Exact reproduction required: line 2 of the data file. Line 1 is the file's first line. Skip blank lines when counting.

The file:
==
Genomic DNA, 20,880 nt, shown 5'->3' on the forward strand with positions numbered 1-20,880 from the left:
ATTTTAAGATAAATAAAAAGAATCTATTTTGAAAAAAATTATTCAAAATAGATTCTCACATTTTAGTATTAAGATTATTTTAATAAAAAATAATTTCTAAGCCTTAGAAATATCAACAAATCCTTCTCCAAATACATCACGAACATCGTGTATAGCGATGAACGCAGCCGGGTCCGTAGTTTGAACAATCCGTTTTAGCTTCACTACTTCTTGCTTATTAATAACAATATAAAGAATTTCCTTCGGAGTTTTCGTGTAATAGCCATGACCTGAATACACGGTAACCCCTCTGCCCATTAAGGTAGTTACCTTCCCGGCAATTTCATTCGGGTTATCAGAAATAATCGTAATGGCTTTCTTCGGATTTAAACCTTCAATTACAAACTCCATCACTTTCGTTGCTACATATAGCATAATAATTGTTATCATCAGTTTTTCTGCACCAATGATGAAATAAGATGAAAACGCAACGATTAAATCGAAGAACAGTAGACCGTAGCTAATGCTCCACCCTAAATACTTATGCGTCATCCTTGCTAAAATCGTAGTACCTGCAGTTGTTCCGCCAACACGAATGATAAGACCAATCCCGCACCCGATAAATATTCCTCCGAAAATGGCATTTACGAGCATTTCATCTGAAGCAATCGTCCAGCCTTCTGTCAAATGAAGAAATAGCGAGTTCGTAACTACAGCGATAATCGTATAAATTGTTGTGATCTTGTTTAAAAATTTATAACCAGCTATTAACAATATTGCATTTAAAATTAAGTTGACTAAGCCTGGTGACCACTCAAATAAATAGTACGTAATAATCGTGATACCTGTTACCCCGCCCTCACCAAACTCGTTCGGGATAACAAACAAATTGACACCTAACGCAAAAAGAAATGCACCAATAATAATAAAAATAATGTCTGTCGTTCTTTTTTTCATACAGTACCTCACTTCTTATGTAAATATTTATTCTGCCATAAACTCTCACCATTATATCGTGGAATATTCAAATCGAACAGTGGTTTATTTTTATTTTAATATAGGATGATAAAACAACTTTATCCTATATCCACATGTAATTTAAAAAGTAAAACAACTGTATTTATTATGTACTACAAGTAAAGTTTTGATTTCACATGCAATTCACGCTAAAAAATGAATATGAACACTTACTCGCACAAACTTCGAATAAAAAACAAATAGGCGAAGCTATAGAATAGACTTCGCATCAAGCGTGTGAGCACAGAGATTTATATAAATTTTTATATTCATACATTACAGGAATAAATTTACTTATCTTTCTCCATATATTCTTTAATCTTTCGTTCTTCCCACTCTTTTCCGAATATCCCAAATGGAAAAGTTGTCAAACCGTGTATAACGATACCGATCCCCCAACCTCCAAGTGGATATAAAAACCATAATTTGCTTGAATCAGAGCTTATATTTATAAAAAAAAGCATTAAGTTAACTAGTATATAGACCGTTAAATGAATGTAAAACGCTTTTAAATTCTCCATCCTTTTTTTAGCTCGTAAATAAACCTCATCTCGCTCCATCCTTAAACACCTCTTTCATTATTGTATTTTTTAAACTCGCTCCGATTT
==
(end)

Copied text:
ATTTTAAGATAAATAAAAAGAATCTATTTTGAAAAAAATTATTCAAAATAGATTCTCACATTTTAGTATTAAGATTATTTTAATAAAAAATAATTTCTAAGCCTTAGAAATATCAACAAATCCTTCTCCAAATACATCACGAACATCGTGTATAGCGATGAACGCAGCCGGGTCCGTAGTTTGAACAATCCGTTTTAGCTTCACTACTTCTTGCTTATTAATAACAATATAAAGAATTTCCTTCGGAGTTTTCGTGTAATAGCCATGACCTGAATACACGGTAACCCCTCTGCCCATTAAGGTAGTTACCTTCCCGGCAATTTCATTCGGGTTATCAGAAATAATCGTAATGGCTTTCTTCGGATTTAAACCTTCAATTACAAACTCCATCACTTTCGTTGCTACATATAGCATAATAATTGTTATCATCAGTTTTTCTGCACCAATGATGAAATAAGATGAAAACGCAACGATTAAATCGAAGAACAGTAGACCGTAGCTAATGCTCCACCCTAAATACTTATGCGTCATCCTTGCTAAAATCGTAGTACCTGCAGTTGTTCCGCCAACACGAATGATAAGACCAATCCCGCACCCGATAAATATTCCTCCGAAAATGGCATTTACGAGCATTTCATCTGAAGCAATCGTCCAGCCTTCTGTCAAATGAAGAAATAGCGAGTTCGTAACTACAGCGATAATCGTATAAATTGTTGTGATCTTGTTTAAAAATTTATAACCAGCTATTAACAATATTGCATTTAAAATTAAGTTGACTAAGCCTGGTGACCACTCAAATAAATAGTACGTAATAATCGTGATACCTGTTACCCCGCCCTCACCAAACTCGTTCGGGATAACAAACAAATTGACACCTAACGCAAAAAGAAATGCACCAATAATAATAAAAATAATGTCTGTCGTTCTTTTTTTCATACAGTACCTCACTTCTTATGTAAATATTTATTCTGCCATAAACTCTCACCATTATATCGTGGAATATTCAAATCGAACAGTGGTTTATTTTTATTTTAATATAGGATGATAAAACAACTTTATCCTATATCCACATGTAATTTAAAAAGTAAAACAACTGTATTTATTATGTACTACAAGTAAAGTTTTGATTTCACATGCAATTCACGCTAAAAAATGAATATGAACACTTACTCGCACAAACTTCGAATAAAAAACAAATAGGCGAAGCTATAGAATAGACTTCGCATCAAGCGTGTGAGCACAGAGATTTATATAAATTTTTATATTCATACATTACAGGAATAAATTTACTTATCTTTCTCCATATATTCTTTAATCTTTCGTTCTTCCCACTCTTTTCCGAATATCCCAAATGGAAAAGTTGTCAAACCGTGTATAACGATACCGATCCCCCAACCTCCAAGTGGATATAAAAACCATAATTTGCTTGAATCAGAGCTTATATTTATAAAAAAAAGCATTAAGTTAACTAGTATATAGACCGTTAAATGAATGTAAAACGCTTTTAAATTCTCCATCCTTTTTTTAGCTCGTAAATAAACCTCATCTCGCTCCATCCTTAAACACCTCTTTCATTATTGTATTTTTTAAACTCGCTCCGATTT